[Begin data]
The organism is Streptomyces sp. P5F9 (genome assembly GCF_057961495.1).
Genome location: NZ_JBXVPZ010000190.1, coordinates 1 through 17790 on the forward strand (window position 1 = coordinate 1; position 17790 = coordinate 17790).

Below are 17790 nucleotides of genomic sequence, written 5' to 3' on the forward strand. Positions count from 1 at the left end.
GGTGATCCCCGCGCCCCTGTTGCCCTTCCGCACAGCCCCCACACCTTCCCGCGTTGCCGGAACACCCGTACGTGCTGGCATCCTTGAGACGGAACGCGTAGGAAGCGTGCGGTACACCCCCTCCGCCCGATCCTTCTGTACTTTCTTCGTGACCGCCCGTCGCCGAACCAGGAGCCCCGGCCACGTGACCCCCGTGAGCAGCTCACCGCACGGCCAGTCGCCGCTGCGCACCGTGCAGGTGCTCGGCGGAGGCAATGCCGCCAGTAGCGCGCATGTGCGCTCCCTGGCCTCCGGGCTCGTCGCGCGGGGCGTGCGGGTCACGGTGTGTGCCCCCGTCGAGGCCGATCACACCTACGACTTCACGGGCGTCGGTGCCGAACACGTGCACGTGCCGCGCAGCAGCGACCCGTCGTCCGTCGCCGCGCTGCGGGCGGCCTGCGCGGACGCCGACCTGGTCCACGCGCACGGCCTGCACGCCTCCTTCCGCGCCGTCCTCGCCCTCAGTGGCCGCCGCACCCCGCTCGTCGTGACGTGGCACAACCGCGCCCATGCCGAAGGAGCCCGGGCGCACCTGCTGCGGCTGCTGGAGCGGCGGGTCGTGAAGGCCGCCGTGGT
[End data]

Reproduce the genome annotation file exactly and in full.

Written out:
The organism is Streptomyces sp. P5F9 (genome assembly GCF_057961495.1).
Genome location: NZ_JBXVPZ010000190.1, coordinates 1 through 17790 on the forward strand (window position 1 = coordinate 1; position 17790 = coordinate 17790).

Below are 17790 nucleotides of genomic sequence, written 5' to 3' on the forward strand. Positions count from 1 at the left end.
GGTGATCCCCGCGCCCCTGTTGCCCTTCCGCACAGCCCCCACACCTTCCCGCGTTGCCGGAACACCCGTACGTGCTGGCATCCTTGAGACGGAACGCGTAGGAAGCGTGCGGTACACCCCCTCCGCCCGATCCTTCTGTACTTTCTTCGTGACCGCCCGTCGCCGAACCAGGAGCCCCGGCCACGTGACCCCCGTGAGCAGCTCACCGCACGGCCAGTCGCCGCTGCGCACCGTGCAGGTGCTCGGCGGAGGCAATGCCGCCAGTAGCGCGCATGTGCGCTCCCTGGCCTCCGGGCTCGTCGCGCGGGGCGTGCGGGTCACGGTGTGTGCCCCCGTCGAGGCCGATCACACCTACGACTTCACGGGCGTCGGTGCCGAACACGTGCACGTGCCGCGCAGCAGCGACCCGTCGTCCGTCGCCGCGCTGCGGGCGGCCTGCGCGGACGCCGACCTGGTCCACGCGCACGGCCTGCACGCCTCCTTCCGCGCCGTCCTCGCCCTCAGTGGCCGCCGCACCCCGCTCGTCGTGACGTGGCACAACCGCGCCCATGCCGAAGGAGCCCGGGCGCACCTGCTGCGGCTGCTGGAGCGGCGGGTCGTGAAGGCCGCCGTGGT